H.J. acknowledges funding from the Canadian Federal Initiative to Address HIV and AIDS and the Public Health Agency of Canada (H.J., E.R.L.).


This symposium was sponsored primarily by the Public Health Agency of Canada and the Federal Initiative to Address HIV/AIDS in Canada. We appreciate the generous in-kind support from all participating parties and institutes for the symposium series and the related research and development efforts. The funders played no role in the study design, data collection and analyses, manuscript preparation, and the decision-making for the publication of this work. We thank Paul Sandstrom from the National HIV and Retrovirology Laboratories, Public Health Agency of Canada, for his consistent support for this project.

Conflicts of Interest

The authors declare no conflict of interest.


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Figure 1. Types of proposed accuracy measures to be evaluated for next generation sequencing (NGS)-based HIV drug resistance testing (DRT) dry panels. (a) Using NGS-derived consensus sequences, a phylogenetic tree can be calculated with ground truth and software results in order to assess phylogenetic identity; (b) Using mutation frequencies as detected in NGS data, mutations can be classified as detected/not-detected at specified thresholds and derived accuracy measures can be used to validate software tools. In addition, a direct correlation using ground truth and obtained mutation frequencies can be calculated for each sample or samples group.
Figure 1. Types of proposed accuracy measures to be evaluated for next generation sequencing (NGS)-based HIV drug resistance testing (DRT) dry panels. (a) Using NGS-derived consensus sequences, a phylogenetic tree can be calculated with ground truth and software results in order to assess phylogenetic identity; (b) Using mutation frequencies as detected in NGS data, mutations can be classified as detected/not-detected at specified thresholds and derived accuracy measures can be used to validate software tools. In addition, a direct correlation using ground truth and obtained mutation frequencies can be calculated for each sample or samples group.
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Table 1. Specific dataset and software features to be included and validated by next generation sequencing (NGS) HIV drug resistance testing (DRT) dry panels.
Table 1. Specific dataset and software features to be included and validated by next generation sequencing (NGS) HIV drug resistance testing (DRT) dry panels.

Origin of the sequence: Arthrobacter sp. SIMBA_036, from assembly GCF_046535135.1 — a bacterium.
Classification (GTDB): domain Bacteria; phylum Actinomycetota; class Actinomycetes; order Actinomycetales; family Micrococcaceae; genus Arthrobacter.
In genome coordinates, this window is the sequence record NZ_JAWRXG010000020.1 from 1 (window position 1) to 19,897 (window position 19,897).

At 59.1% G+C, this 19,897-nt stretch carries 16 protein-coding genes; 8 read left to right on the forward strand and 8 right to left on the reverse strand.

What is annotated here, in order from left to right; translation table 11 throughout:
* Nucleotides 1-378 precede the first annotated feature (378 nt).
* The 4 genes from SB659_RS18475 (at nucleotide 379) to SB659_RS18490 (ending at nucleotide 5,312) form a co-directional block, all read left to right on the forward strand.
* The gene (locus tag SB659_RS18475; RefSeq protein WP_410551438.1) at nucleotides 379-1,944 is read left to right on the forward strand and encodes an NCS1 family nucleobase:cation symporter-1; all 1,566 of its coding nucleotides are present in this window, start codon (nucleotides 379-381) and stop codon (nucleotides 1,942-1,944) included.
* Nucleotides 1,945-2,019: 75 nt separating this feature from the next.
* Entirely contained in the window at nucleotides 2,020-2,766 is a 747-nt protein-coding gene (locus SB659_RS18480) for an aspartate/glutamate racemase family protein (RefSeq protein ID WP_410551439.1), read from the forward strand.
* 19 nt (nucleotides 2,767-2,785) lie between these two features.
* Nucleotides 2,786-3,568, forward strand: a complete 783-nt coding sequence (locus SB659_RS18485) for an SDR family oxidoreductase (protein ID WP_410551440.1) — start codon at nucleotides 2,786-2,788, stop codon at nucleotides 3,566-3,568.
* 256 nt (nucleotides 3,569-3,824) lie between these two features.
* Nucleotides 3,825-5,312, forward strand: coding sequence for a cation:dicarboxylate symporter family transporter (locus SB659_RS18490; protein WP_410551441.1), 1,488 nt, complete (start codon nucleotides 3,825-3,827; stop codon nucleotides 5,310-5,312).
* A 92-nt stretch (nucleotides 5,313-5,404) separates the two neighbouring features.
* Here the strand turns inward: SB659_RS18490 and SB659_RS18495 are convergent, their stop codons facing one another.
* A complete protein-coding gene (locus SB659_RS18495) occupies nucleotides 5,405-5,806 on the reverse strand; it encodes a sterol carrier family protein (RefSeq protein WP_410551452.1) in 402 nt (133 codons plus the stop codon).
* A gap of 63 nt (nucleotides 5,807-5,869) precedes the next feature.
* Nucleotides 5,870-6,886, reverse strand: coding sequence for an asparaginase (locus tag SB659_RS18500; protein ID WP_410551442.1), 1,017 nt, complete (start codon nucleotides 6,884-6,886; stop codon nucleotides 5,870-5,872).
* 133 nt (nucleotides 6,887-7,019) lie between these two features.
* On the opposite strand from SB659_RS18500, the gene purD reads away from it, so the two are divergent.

Type of DataStrategy for Inclusion
Sequence Quality Control
Minimum quality score = 25 (Error probability = 0.3%)Real Data
Synthetic Data
Include sample with insufficient quality
Include low quality sequence reads with SM
Minimum read length = 75 bp pairSynthetic DataInclude short good quality reads with SM
Contamination controlSynthetic Data
Real Data
Include non-viral contamination
Include cross-contaminated pair
APOBEC mutation checkForged DataInclude APOBEC signature codons or hypermutated reads with SM
Sequence Alignment Strategy
Allow use of HXB2 reference Check for content
Whole pol gene sequencing Real DataInclude PR, RT, and IN genes data, check for content
Management of InDelsSynthetic DataInclude samples with in-frame full-codon InDels
Codon-aware alignmentSynthetic DataInclude samples with miss-aligning InDels
Variant Calling Quality Control
Codon level variant callingSynthetic DataInclude within-codon nucleotide mixes to discard nucleotide-level variant calling
Variant countSynthetic DataInclude controlled number of reads with specific mutation
Variant depth of coverageReal DataDesign specific region with limited depth of coverage
HIVDR Reporting
Software/pipeline version Check for content
Consensus sequence export 15%Synthetic DataInclude mixes >20%
Quantitative AAVF export Check for content format compliance
Accuracy/Precision Assessment
Consensus sequence similarityReal DataCalculate phylogenetic distance vs. ground truth, establish threshold
Mutation correlationSynthetic/Forged Data
TP/TN/FP/FNSynthetic/Forged DataCalculate accuracy at different thresholds vs. ground truth
SM, Specific (target) mutations that can be used for flagging; PR, Protease; RT, reverse transcriptase; IN, integrases; TP, true positive; TN, true negative; FP, false positive; FN, false negative.

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MDPI and ACS Style

Noguera-Julian, M.; Lee, E.R.; Shafer, R.W.; Kantor, R.; Ji, H. Dry Panels Supporting External Quality Assessment Programs for Next Generation Sequencing-Based HIV Drug Resistance Testing. Viruses 2020, 12, 666.

AMA Style

Noguera-Julian M, Lee ER, Shafer RW, Kantor R, Ji H. Dry Panels Supporting External Quality Assessment Programs for Next Generation Sequencing-Based HIV Drug Resistance Testing. Viruses. 2020; 12(6):666.

Chicago/Turabian Style

Noguera-Julian, Marc, Emma R. Lee, Robert W. Shafer, Rami Kantor, and Hezhao Ji. 2020. "Dry Panels Supporting External Quality Assessment Programs for Next Generation Sequencing-Based HIV Drug Resistance Testing" Viruses 12, no. 6: 666.